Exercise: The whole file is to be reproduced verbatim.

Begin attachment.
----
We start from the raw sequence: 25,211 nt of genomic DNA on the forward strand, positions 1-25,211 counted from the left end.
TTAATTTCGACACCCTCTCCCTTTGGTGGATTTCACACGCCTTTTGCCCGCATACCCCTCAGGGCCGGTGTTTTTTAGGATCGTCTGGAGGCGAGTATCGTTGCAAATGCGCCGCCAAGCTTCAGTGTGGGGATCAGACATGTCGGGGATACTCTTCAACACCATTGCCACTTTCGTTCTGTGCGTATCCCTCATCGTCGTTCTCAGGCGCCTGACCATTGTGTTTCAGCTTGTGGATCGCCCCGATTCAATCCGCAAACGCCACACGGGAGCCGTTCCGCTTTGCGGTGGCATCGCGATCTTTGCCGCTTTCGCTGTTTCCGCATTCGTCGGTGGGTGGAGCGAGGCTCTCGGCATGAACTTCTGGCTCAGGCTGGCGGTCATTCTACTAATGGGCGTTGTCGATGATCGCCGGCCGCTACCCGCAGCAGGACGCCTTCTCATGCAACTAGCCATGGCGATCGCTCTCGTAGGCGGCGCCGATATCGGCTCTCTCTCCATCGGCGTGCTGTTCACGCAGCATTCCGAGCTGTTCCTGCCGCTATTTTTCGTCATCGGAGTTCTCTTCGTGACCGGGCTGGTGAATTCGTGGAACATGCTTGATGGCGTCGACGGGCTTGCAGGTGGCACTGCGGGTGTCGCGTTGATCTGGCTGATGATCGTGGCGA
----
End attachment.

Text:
We start from the raw sequence: 25,211 nt of genomic DNA on the forward strand, positions 1-25,211 counted from the left end.
TTAATTTCGACACCCTCTCCCTTTGGTGGATTTCACACGCCTTTTGCCCGCATACCCCTCAGGGCCGGTGTTTTTTAGGATCGTCTGGAGGCGAGTATCGTTGCAAATGCGCCGCCAAGCTTCAGTGTGGGGATCAGACATGTCGGGGATACTCTTCAACACCATTGCCACTTTCGTTCTGTGCGTATCCCTCATCGTCGTTCTCAGGCGCCTGACCATTGTGTTTCAGCTTGTGGATCGCCCCGATTCAATCCGCAAACGCCACACGGGAGCCGTTCCGCTTTGCGGTGGCATCGCGATCTTTGCCGCTTTCGCTGTTTCCGCATTCGTCGGTGGGTGGAGCGAGGCTCTCGGCATGAACTTCTGGCTCAGGCTGGCGGTCATTCTACTAATGGGCGTTGTCGATGATCGCCGGCCGCTACCCGCAGCAGGACGCCTTCTCATGCAACTAGCCATGGCGATCGCTCTCGTAGGCGGCGCCGATATCGGCTCTCTCTCCATCGGCGTGCTGTTCACGCAGCATTCCGAGCTGTTCCTGCCGCTATTTTTCGTCATCGGAGTTCTCTTCGTGACCGGGCTGGTGAATTCGTGGAACATGCTTGATGGCGTCGACGGGCTTGCAGGTGGCACTGCGGGTGTCGCGTTGATCTGGCTGATGATCGTGGCGA